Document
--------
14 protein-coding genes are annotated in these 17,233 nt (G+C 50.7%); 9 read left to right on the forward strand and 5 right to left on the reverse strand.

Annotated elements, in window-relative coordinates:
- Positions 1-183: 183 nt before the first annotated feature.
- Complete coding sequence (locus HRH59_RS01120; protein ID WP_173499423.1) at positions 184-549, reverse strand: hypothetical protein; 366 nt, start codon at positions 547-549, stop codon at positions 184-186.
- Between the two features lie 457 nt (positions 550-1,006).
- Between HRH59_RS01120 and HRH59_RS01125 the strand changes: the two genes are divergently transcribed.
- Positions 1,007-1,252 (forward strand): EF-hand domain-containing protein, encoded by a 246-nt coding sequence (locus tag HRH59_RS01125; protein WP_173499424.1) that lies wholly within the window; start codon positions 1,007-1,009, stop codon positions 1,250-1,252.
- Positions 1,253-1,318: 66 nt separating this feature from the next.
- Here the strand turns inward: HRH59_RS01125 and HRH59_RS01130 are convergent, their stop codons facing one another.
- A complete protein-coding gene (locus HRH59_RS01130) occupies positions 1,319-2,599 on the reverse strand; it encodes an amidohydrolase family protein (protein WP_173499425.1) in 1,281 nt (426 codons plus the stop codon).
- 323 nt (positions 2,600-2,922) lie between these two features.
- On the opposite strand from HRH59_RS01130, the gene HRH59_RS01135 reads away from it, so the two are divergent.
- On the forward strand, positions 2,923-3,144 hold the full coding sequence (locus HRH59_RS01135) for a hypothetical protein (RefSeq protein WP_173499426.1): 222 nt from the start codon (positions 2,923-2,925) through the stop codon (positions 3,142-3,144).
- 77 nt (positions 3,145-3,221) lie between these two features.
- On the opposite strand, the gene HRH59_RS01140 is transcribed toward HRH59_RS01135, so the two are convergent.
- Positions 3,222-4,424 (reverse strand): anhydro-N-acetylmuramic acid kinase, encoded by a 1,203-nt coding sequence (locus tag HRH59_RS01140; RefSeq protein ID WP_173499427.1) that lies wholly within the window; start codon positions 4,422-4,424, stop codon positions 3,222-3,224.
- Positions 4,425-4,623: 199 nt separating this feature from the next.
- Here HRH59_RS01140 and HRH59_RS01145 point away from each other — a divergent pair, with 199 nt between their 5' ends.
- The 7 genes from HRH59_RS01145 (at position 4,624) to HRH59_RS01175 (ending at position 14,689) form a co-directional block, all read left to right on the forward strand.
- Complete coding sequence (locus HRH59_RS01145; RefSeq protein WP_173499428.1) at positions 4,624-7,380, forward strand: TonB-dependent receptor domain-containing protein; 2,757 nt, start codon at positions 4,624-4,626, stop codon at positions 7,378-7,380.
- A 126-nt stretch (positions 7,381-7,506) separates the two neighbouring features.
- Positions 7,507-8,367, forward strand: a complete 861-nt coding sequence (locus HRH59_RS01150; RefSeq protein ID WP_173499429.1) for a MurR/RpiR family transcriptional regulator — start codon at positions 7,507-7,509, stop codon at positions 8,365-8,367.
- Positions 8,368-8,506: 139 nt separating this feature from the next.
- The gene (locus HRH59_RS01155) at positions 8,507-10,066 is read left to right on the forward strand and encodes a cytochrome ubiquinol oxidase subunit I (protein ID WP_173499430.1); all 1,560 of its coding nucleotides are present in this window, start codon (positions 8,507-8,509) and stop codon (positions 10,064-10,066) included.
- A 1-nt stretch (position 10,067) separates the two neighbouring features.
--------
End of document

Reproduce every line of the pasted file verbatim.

14 protein-coding genes are annotated in these 17,233 nt (G+C 50.7%); 9 read left to right on the forward strand and 5 right to left on the reverse strand.

Annotated elements, in window-relative coordinates:
- Positions 1-183: 183 nt before the first annotated feature.
- Complete coding sequence (locus HRH59_RS01120; protein ID WP_173499423.1) at positions 184-549, reverse strand: hypothetical protein; 366 nt, start codon at positions 547-549, stop codon at positions 184-186.
- Between the two features lie 457 nt (positions 550-1,006).
- Between HRH59_RS01120 and HRH59_RS01125 the strand changes: the two genes are divergently transcribed.
- Positions 1,007-1,252 (forward strand): EF-hand domain-containing protein, encoded by a 246-nt coding sequence (locus tag HRH59_RS01125; protein WP_173499424.1) that lies wholly within the window; start codon positions 1,007-1,009, stop codon positions 1,250-1,252.
- Positions 1,253-1,318: 66 nt separating this feature from the next.
- Here the strand turns inward: HRH59_RS01125 and HRH59_RS01130 are convergent, their stop codons facing one another.
- A complete protein-coding gene (locus HRH59_RS01130) occupies positions 1,319-2,599 on the reverse strand; it encodes an amidohydrolase family protein (protein WP_173499425.1) in 1,281 nt (426 codons plus the stop codon).
- 323 nt (positions 2,600-2,922) lie between these two features.
- On the opposite strand from HRH59_RS01130, the gene HRH59_RS01135 reads away from it, so the two are divergent.
- On the forward strand, positions 2,923-3,144 hold the full coding sequence (locus HRH59_RS01135) for a hypothetical protein (RefSeq protein WP_173499426.1): 222 nt from the start codon (positions 2,923-2,925) through the stop codon (positions 3,142-3,144).
- 77 nt (positions 3,145-3,221) lie between these two features.
- On the opposite strand, the gene HRH59_RS01140 is transcribed toward HRH59_RS01135, so the two are convergent.
- Positions 3,222-4,424 (reverse strand): anhydro-N-acetylmuramic acid kinase, encoded by a 1,203-nt coding sequence (locus tag HRH59_RS01140; RefSeq protein ID WP_173499427.1) that lies wholly within the window; start codon positions 4,422-4,424, stop codon positions 3,222-3,224.
- Positions 4,425-4,623: 199 nt separating this feature from the next.
- Here HRH59_RS01140 and HRH59_RS01145 point away from each other — a divergent pair, with 199 nt between their 5' ends.
- The 7 genes from HRH59_RS01145 (at position 4,624) to HRH59_RS01175 (ending at position 14,689) form a co-directional block, all read left to right on the forward strand.
- Complete coding sequence (locus HRH59_RS01145; RefSeq protein WP_173499428.1) at positions 4,624-7,380, forward strand: TonB-dependent receptor domain-containing protein; 2,757 nt, start codon at positions 4,624-4,626, stop codon at positions 7,378-7,380.
- A 126-nt stretch (positions 7,381-7,506) separates the two neighbouring features.
- Positions 7,507-8,367, forward strand: a complete 861-nt coding sequence (locus HRH59_RS01150; RefSeq protein ID WP_173499429.1) for a MurR/RpiR family transcriptional regulator — start codon at positions 7,507-7,509, stop codon at positions 8,365-8,367.
- Positions 8,368-8,506: 139 nt separating this feature from the next.
- The gene (locus HRH59_RS01155) at positions 8,507-10,066 is read left to right on the forward strand and encodes a cytochrome ubiquinol oxidase subunit I (protein ID WP_173499430.1); all 1,560 of its coding nucleotides are present in this window, start codon (positions 8,507-8,509) and stop codon (positions 10,064-10,066) included.
- A 1-nt stretch (position 10,067) separates the two neighbouring features.